In the world of short-lived memes and even shorter audience attention spans, it's not hard to imagine Lil Nas X fading into oblivion with the Rebecca Blacks and Damn Daniels of the world, but the snippets he's been teasing sound strong, and we're genuinely rooting for this guy. How could you not?
The first song that teenage London artist Beabadoobee ever wrote on guitar now has over five million plays on Spotify alone. "Coffee" is a warm, charming acoustic track that thrives on simplicity, but her most recent EP Patched Up is a more developed product. Even with more complex arrangements, Bea maintains a visceral, raw sound that balances the sweeping melancholy of '90s rock with the trademark intimacy of the current DIY style that is often the starting point for today's young musicians. Bea finishes school in May, and following a sold out debut show in London she plans to play a string of UK festivals and hit stages in the US for the first time. New music is also coming very soon.
“This EP Loveworm was inspired by all the music I listened to during a hard time in my life," Bea says of her upcoming project. "It helped me forget about everything. From The Moldy Peaches to Pavement to Daniel Johnston, music was always a means of escapism for me. I wanted to make songs that could belong to one of my playlists. Something people can dance and cry to.
"The songs on Loveworm pretty much sum up what I was feeling at the time... love is hard, complicated and I’m pretty fragile. Sometimes it’s hard to balance that with school and music but I guess writing the songs for the EP helped me a whole lot. And I hope it helps some people out too.”
We've been highlighting the gritty storytelling and raw energy of Slowthai since the beginning of 2018, but with his debut album out May 17 and a whole new audience starting to catch on, it feels like a good time to turn the spotlight back onto the rapper. Slowthai is from Northampton in the British Midlands and his music is honest and authentic, never sugar-coating his own struggles or those of an incresing fractured nation, as aptly summarized by the title of his upcoming album Nothing Great About Britain.
"It's basically my experience of growing up [in the UK]; of having a family that were immigrants originally, of the stories they've told me, of my childhood and how I've lived my life," he says. "Through it, I've gone on a journey of explaining how everything I was chasing to make me feel good only clouded my judgement. And it took me going through a ton of shit to realise that none of these things—no money, no drugs, no fake relationships—is gonna make me happy, or make me a good person."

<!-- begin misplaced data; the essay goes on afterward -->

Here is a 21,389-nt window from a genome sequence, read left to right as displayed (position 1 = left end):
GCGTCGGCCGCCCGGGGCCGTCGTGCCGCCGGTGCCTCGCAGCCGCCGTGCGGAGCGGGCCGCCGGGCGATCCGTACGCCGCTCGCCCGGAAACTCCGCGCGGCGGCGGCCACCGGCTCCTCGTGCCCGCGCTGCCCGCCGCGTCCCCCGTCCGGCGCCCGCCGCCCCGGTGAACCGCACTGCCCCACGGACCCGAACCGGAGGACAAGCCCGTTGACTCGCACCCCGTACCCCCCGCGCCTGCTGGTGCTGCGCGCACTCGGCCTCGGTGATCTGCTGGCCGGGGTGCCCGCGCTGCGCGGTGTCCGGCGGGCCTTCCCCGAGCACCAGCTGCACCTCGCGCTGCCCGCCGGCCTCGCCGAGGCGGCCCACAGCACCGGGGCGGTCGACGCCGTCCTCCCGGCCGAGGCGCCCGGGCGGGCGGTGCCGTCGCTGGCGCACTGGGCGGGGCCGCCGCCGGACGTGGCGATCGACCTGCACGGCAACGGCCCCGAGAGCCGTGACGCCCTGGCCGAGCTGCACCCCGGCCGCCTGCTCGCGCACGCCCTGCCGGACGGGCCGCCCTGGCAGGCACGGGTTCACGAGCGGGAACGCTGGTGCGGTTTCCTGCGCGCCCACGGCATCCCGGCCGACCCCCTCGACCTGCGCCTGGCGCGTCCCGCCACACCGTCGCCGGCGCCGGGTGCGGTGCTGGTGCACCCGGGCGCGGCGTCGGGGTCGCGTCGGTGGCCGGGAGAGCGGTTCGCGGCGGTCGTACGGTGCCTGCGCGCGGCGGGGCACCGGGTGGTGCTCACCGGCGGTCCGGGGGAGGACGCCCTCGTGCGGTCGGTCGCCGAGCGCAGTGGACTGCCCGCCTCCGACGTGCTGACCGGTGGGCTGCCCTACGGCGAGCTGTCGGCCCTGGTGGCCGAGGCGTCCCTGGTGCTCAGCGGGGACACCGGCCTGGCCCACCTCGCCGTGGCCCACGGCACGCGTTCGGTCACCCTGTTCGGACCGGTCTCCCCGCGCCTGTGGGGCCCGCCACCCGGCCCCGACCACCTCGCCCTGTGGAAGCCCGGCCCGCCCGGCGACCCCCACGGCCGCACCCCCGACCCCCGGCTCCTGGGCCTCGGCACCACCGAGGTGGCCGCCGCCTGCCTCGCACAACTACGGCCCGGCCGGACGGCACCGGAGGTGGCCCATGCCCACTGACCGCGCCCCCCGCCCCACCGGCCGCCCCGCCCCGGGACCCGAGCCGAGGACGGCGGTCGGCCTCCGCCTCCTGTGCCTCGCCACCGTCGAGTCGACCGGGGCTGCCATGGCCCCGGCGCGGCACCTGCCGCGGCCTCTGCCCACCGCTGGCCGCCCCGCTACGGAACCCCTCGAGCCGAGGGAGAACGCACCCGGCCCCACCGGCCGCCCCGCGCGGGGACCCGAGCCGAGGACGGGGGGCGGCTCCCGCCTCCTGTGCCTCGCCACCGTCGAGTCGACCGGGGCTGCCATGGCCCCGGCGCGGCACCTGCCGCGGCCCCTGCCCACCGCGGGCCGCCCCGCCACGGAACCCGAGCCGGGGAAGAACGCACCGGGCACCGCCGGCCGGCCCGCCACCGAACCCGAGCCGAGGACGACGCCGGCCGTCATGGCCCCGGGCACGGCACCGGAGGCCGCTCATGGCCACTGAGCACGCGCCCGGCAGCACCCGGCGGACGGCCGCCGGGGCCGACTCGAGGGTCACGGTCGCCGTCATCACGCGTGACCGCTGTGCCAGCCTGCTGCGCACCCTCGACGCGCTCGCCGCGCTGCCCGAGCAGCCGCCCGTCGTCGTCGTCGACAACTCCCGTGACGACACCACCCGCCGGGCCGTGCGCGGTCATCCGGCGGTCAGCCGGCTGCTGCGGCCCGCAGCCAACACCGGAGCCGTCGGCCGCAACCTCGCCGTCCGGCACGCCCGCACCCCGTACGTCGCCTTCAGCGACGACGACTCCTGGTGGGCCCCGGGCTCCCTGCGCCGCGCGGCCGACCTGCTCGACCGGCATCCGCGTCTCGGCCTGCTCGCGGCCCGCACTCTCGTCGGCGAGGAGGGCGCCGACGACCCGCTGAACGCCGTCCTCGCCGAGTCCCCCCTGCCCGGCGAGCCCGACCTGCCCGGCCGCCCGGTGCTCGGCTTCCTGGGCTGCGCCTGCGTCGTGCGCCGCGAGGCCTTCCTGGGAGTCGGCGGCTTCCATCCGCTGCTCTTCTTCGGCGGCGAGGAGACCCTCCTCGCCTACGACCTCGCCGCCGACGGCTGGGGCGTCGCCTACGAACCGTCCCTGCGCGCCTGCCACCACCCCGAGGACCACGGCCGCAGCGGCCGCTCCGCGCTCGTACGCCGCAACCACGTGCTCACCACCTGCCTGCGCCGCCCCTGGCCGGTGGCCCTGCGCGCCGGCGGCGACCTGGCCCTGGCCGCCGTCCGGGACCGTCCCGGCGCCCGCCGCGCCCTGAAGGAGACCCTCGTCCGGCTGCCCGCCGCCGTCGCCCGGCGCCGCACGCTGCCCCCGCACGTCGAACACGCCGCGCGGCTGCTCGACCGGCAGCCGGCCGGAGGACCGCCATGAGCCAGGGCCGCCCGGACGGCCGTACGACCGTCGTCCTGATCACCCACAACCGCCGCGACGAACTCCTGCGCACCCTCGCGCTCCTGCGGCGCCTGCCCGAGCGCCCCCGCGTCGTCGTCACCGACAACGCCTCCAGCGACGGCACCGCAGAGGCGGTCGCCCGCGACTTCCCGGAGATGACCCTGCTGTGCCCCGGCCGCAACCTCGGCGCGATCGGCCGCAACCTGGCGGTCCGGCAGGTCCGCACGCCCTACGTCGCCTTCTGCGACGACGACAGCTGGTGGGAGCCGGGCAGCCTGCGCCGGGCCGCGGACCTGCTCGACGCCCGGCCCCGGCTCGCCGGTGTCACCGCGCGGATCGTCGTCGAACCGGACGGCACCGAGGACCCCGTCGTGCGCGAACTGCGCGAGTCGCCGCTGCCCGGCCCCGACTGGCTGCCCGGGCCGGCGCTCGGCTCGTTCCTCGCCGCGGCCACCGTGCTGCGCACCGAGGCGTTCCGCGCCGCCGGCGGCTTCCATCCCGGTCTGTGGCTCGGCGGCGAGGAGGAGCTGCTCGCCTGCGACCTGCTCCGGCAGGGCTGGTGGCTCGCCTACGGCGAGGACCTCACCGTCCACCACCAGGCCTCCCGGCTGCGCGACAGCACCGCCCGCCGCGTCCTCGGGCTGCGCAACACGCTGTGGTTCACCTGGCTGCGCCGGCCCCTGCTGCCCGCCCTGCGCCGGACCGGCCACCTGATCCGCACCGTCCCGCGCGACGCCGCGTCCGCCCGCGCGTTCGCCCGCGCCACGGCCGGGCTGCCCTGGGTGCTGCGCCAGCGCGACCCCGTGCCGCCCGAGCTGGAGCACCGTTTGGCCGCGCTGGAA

Slowthai's new album is out May 17.
At the end of 2018, Dominic Fike became one of the most buzzed about newcomers in music. The young Florida artist released a project of six songs that he called Don't Forget About Me, Demos shortly after signing with Columbia Records, and everything was in place for Dom to become one of the biggest new artists in the country. Instead of jumping on the fast track and chasing overnight stardom, Dom has taken a more steady path.
Rather than releasing more music right away, he's been performing modest concerts around the country, including one No Ceilings show in Brooklyn. He's put out two videos for his biggest song "3 Nights"—one official music video, and the one-take, Kevin Abstract-directed set of visuals below that lives on the Brockhampton YouTube page. It looks like he might also appear on Abstract's upcoming album.
Dominic Fike has made a strong first impression, and he's laying the foundation for longevity. His career so far is exemplary of building momentum the right way, earning fans one at a time and avoiding the kind of overexposure that often leads to a fast comedown. It's been over six months since Dom released his EP of demos, but that initial excitement for a new artist with major potential is still very much in tact.